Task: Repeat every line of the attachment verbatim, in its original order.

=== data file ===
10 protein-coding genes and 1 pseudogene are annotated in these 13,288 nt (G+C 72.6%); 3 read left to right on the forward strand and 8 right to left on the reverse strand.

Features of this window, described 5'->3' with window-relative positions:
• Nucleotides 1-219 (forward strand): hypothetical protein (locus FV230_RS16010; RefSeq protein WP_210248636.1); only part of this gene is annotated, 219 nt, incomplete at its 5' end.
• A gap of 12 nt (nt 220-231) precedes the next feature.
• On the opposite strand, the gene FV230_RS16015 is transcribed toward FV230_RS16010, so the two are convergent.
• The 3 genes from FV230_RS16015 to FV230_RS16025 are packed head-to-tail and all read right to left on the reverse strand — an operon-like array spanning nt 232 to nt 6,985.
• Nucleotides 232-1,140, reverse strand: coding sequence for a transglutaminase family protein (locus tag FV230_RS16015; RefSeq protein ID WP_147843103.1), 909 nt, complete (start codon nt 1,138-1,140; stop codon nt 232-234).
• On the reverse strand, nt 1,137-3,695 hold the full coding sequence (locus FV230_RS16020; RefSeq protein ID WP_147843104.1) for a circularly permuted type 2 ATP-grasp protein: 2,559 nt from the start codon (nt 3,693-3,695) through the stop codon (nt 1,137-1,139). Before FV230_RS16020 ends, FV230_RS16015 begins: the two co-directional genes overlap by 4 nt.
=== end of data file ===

10 protein-coding genes and 1 pseudogene are annotated in these 13,288 nt (G+C 72.6%); 3 read left to right on the forward strand and 8 right to left on the reverse strand.

Features of this window, described 5'->3' with window-relative positions:
• Nucleotides 1-219 (forward strand): hypothetical protein (locus FV230_RS16010; RefSeq protein WP_210248636.1); only part of this gene is annotated, 219 nt, incomplete at its 5' end.
• A gap of 12 nt (nt 220-231) precedes the next feature.
• On the opposite strand, the gene FV230_RS16015 is transcribed toward FV230_RS16010, so the two are convergent.
• The 3 genes from FV230_RS16015 to FV230_RS16025 are packed head-to-tail and all read right to left on the reverse strand — an operon-like array spanning nt 232 to nt 6,985.
• Nucleotides 232-1,140, reverse strand: coding sequence for a transglutaminase family protein (locus tag FV230_RS16015; RefSeq protein ID WP_147843103.1), 909 nt, complete (start codon nt 1,138-1,140; stop codon nt 232-234).
• On the reverse strand, nt 1,137-3,695 hold the full coding sequence (locus FV230_RS16020; RefSeq protein ID WP_147843104.1) for a circularly permuted type 2 ATP-grasp protein: 2,559 nt from the start codon (nt 3,693-3,695) through the stop codon (nt 1,137-1,139). Before FV230_RS16020 ends, FV230_RS16015 begins: the two co-directional genes overlap by 4 nt.